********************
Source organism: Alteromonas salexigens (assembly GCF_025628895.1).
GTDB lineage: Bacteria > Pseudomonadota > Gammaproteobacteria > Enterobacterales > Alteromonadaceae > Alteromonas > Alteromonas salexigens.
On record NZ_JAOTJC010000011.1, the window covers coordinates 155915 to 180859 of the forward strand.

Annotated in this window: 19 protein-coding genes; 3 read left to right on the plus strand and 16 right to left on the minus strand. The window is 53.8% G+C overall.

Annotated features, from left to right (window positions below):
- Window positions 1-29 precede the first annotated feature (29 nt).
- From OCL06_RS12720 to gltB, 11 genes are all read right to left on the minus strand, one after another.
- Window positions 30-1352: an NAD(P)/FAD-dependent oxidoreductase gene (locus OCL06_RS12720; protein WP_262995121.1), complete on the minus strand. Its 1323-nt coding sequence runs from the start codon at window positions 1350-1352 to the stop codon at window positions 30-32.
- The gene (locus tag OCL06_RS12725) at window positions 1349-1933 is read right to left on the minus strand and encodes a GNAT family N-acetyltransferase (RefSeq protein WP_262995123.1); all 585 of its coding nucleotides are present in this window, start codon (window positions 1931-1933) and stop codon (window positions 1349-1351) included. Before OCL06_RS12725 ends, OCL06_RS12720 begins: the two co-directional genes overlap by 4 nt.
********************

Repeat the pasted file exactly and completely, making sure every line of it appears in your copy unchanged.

Source organism: Alteromonas salexigens (assembly GCF_025628895.1).
GTDB lineage: Bacteria > Pseudomonadota > Gammaproteobacteria > Enterobacterales > Alteromonadaceae > Alteromonas > Alteromonas salexigens.
On record NZ_JAOTJC010000011.1, the window covers coordinates 155915 to 180859 of the forward strand.

Annotated in this window: 19 protein-coding genes; 3 read left to right on the plus strand and 16 right to left on the minus strand. The window is 53.8% G+C overall.

Annotated features, from left to right (window positions below):
- Window positions 1-29 precede the first annotated feature (29 nt).
- From OCL06_RS12720 to gltB, 11 genes are all read right to left on the minus strand, one after another.
- Window positions 30-1352: an NAD(P)/FAD-dependent oxidoreductase gene (locus OCL06_RS12720; protein WP_262995121.1), complete on the minus strand. Its 1323-nt coding sequence runs from the start codon at window positions 1350-1352 to the stop codon at window positions 30-32.
- The gene (locus tag OCL06_RS12725) at window positions 1349-1933 is read right to left on the minus strand and encodes a GNAT family N-acetyltransferase (RefSeq protein WP_262995123.1); all 585 of its coding nucleotides are present in this window, start codon (window positions 1931-1933) and stop codon (window positions 1349-1351) included. Before OCL06_RS12725 ends, OCL06_RS12720 begins: the two co-directional genes overlap by 4 nt.